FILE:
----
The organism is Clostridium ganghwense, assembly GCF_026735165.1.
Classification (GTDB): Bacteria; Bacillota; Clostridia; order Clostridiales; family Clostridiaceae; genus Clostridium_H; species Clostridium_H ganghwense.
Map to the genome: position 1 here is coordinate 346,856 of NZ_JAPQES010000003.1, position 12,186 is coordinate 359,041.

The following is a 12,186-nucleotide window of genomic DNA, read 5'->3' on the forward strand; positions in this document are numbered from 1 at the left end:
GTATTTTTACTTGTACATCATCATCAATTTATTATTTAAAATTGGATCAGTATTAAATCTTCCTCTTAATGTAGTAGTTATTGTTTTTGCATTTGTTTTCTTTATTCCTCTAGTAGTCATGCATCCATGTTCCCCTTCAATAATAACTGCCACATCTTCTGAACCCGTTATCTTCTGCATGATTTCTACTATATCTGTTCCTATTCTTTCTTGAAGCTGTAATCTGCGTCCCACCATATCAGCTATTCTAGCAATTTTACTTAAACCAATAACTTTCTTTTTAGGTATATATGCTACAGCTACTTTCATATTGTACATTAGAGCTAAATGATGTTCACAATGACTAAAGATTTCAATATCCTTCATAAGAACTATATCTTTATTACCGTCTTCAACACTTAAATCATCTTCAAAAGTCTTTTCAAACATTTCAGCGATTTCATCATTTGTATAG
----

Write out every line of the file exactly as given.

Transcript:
The organism is Clostridium ganghwense, assembly GCF_026735165.1.
Classification (GTDB): Bacteria; Bacillota; Clostridia; order Clostridiales; family Clostridiaceae; genus Clostridium_H; species Clostridium_H ganghwense.
Map to the genome: position 1 here is coordinate 346,856 of NZ_JAPQES010000003.1, position 12,186 is coordinate 359,041.

The following is a 12,186-nucleotide window of genomic DNA, read 5'->3' on the forward strand; positions in this document are numbered from 1 at the left end:
GTATTTTTACTTGTACATCATCATCAATTTATTATTTAAAATTGGATCAGTATTAAATCTTCCTCTTAATGTAGTAGTTATTGTTTTTGCATTTGTTTTCTTTATTCCTCTAGTAGTCATGCATCCATGTTCCCCTTCAATAATAACTGCCACATCTTCTGAACCCGTTATCTTCTGCATGATTTCTACTATATCTGTTCCTATTCTTTCTTGAAGCTGTAATCTGCGTCCCACCATATCAGCTATTCTAGCAATTTTACTTAAACCAATAACTTTCTTTTTAGGTATATATGCTACAGCTACTTTCATATTGTACATTAGAGCTAAATGATGTTCACAATGACTAAAGATTTCAATATCCTTCATAAGAACTATATCTTTATTACCGTCTTCAACACTTAAATCATCTTCAAAAGTCTTTTCAAACATTTCAGCGATTTCATCATTTGTATAG